It's been six months since 33-year-old Sarah Everard disappeared on her walk home.
Recently, Wayne Couzens, a serving police officer with the Metropolitan Police, was found guilty of her kidnap, rape and murder and sentenced to a whole life order, meaning he will never be released and will die in prison.
Sarah Everard's murder at the hands of someone who was supposed to protect her has been something I've been unable to stop thinking about. Walking her route home at 9:30PM, in bright clothes, by taking main roads and having just called her boyfriend, Sarah Everard did everything she was "meant to do" – All she was trying to do was get home safely, before she was abducted in the street under the guise of a 'false arrest'.
Sarah Everard represents that women's fears over their safety have always been legitimate and valid. We can do everything we are supposed to do and still get murdered, because the problem isn't us.
Wayne Couzens is not just "someone who slipped through the system", he knew exactly what he was doing. Three days before the murder, he was caught on CCTV flashing a drive-thru McDonalds worker. Adding to this, recent reports have also extensively detailed how Couzens was nicknamed "The Rapist" by colleagues because he made female colleagues so uncomfortable. Why did this behaviour remain unchecked? In any other scenario or establishment, if someone was nicknamed "the rapist" they'd be immediately investigated, sacked and challenged. Instead, a woman who had her whole life ahead of her, is dead.
Last week, it also emerged that no less than twenty-six of his colleagues have committed sex crimes in the past 5 years. As I write this, another serving Metropolitan Police officer has just been charged with rape, a reminder that predatory men walk amongst us, some hidden in plain sight, others masquerading as our protectors. Wayne Couzens is not "one bad apple" as people would like to think, he is the product of a rotten system that needs restructuring.
Violence against women isn't limited to this incident, it's systemic. According to Femicide Census, a woman is murdered by a man every three days across the UK.
Sabina Nessa, was a 28-year-old woman who was taking a short walk to meet friends when she was murdered in what is thought to be a 'random' attack. A 36-year-old man has since been charged with her murder. Sabina's murder is something I also struggled to absorb. As a fellow South Asian woman, was it because her graduation picture looks just like mine, hanging on the living room wall? Is it because we know as minority women, we stand a chance of not making the main headlines if we were killed? Is it because she was taking a short, five-minute-walk on a route that was familiar to her? It's because the reality is, Sabina Nessa could have been any one of us.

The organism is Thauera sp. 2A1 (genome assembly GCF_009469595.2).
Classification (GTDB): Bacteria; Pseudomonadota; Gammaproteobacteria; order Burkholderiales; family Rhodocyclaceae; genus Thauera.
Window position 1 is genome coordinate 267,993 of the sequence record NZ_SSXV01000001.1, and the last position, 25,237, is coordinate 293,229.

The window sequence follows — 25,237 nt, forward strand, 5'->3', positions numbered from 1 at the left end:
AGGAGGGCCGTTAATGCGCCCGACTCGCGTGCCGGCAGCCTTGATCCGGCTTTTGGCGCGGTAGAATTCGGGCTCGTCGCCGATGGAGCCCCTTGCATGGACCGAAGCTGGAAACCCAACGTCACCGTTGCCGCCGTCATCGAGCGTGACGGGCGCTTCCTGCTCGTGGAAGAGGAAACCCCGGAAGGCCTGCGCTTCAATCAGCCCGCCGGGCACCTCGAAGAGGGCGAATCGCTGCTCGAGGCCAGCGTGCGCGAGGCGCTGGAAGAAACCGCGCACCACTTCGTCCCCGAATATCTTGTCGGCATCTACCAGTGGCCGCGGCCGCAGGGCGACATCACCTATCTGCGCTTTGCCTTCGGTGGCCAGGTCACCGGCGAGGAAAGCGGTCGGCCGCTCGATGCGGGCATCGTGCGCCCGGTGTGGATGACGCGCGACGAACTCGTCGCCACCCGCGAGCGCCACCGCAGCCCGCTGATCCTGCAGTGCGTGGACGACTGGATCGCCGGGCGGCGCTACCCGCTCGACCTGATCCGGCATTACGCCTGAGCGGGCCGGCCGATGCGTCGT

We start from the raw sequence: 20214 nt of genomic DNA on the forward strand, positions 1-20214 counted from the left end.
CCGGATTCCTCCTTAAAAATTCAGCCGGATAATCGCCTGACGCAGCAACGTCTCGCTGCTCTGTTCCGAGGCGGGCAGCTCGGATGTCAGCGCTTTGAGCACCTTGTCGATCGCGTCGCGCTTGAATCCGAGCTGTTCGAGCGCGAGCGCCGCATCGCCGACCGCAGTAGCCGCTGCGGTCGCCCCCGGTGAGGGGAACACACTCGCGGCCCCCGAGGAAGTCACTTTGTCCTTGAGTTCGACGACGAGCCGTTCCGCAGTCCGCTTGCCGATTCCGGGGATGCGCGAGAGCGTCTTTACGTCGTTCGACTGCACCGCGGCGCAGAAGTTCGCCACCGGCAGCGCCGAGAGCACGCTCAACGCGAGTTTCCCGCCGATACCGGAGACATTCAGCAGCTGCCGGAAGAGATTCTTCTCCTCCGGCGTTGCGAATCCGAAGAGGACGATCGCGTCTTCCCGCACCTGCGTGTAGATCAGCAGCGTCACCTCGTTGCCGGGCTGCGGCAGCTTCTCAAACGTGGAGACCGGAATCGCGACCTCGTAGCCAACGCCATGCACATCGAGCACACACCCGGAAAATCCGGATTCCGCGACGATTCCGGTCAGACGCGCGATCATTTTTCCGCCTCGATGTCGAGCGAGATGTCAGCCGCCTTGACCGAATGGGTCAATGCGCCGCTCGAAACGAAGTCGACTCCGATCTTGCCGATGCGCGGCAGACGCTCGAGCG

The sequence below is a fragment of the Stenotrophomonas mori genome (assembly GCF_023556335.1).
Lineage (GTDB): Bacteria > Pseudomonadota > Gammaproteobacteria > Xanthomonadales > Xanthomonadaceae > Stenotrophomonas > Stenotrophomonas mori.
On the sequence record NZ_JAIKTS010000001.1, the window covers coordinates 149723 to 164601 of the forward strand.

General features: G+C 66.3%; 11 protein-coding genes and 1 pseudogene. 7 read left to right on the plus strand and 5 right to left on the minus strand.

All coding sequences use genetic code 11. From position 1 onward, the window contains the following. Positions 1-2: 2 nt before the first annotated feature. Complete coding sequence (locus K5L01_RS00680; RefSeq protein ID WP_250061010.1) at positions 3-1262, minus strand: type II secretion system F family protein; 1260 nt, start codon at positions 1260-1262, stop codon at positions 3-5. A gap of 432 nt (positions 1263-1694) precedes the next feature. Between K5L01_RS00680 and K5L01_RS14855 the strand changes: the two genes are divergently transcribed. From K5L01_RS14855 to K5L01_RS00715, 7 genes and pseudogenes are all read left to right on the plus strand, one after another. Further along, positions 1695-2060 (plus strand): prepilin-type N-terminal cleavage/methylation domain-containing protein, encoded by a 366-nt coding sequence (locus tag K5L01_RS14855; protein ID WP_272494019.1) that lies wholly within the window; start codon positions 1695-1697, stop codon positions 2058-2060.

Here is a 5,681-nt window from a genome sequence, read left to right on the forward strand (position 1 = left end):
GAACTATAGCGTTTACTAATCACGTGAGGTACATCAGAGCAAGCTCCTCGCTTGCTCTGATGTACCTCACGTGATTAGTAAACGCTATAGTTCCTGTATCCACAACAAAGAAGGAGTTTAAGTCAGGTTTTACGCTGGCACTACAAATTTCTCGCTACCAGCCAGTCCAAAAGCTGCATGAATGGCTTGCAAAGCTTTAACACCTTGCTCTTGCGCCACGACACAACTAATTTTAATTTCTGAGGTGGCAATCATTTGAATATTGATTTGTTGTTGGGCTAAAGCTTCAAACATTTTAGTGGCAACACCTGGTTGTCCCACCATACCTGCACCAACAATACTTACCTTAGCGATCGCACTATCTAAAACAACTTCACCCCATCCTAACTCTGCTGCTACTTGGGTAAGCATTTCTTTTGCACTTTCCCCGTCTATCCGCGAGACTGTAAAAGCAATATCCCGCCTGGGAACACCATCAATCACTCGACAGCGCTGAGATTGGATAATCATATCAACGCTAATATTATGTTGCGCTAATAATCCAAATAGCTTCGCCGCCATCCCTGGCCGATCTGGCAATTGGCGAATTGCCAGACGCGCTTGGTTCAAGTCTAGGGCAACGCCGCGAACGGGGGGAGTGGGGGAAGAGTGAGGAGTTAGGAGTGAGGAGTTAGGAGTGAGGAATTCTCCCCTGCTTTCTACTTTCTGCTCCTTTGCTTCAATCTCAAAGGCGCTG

There are arguments for misogyny to be recognised as a hate crime in the UK. On the outset, this would be seen as a step in the right direction and would ensure the courts treat it more seriously, but extending the powers of the police really isn't the solution here. Ultimately, making misogyny a hate crime will not stop male violence against women when it's also institutional. Giving more power to an institution that arguably has a problem with misogyny and sexism isn't the answer, not unless this system is reformed first and there is a robust, criminal justice system in place, instead of one that is barely fit for purpose.
September was a heavy month for women in the UK. We are reminded that no matter what we do and no matter how many precautions we take, it still might not be enough.
We send our locations to our friends whenever we go anywhere new or go on a date.
We tell our friends "text me when you get home" and stay awake until we hear from them.
We learn self-defence and hold our keys in our fists when we walk alone.
We purposely take the main roads which are well lit and have street-lamps.
We take our headphones out to hear footsteps that are getting too close.
We lock our doors when we drive our cars alone.
We watch our drinks and never leave them unattended.
We try our best not to go out at night, unless we have to.
Every woman you know has tried their best, knowing that it still might not be enough.
For every woman you know, keeping safe is a continuous burden. The list is endless and exhausting. The problem is not our actions, it's not what we wear, how we act or what we do. It's not what we do or don't do to "keep safe'" the problem is solely male violence and until we treat this as the epidemic it is and challenge misogyny in all its forms, we will keep seeing another name in the headlines.
Yes, we know that it's "not all men" - but it's still too many. Until we have widespread education on what produces and upholds misogyny and toxic masculinity, we won't see any real change.
Sarah Everard did everything 'right', she was just walking home. Sabina Nessa did everything 'right', she was just walking to see a friend.
Women should be able to walk anywhere they want, without the fear of being murdered - without the fear that they might not make it home.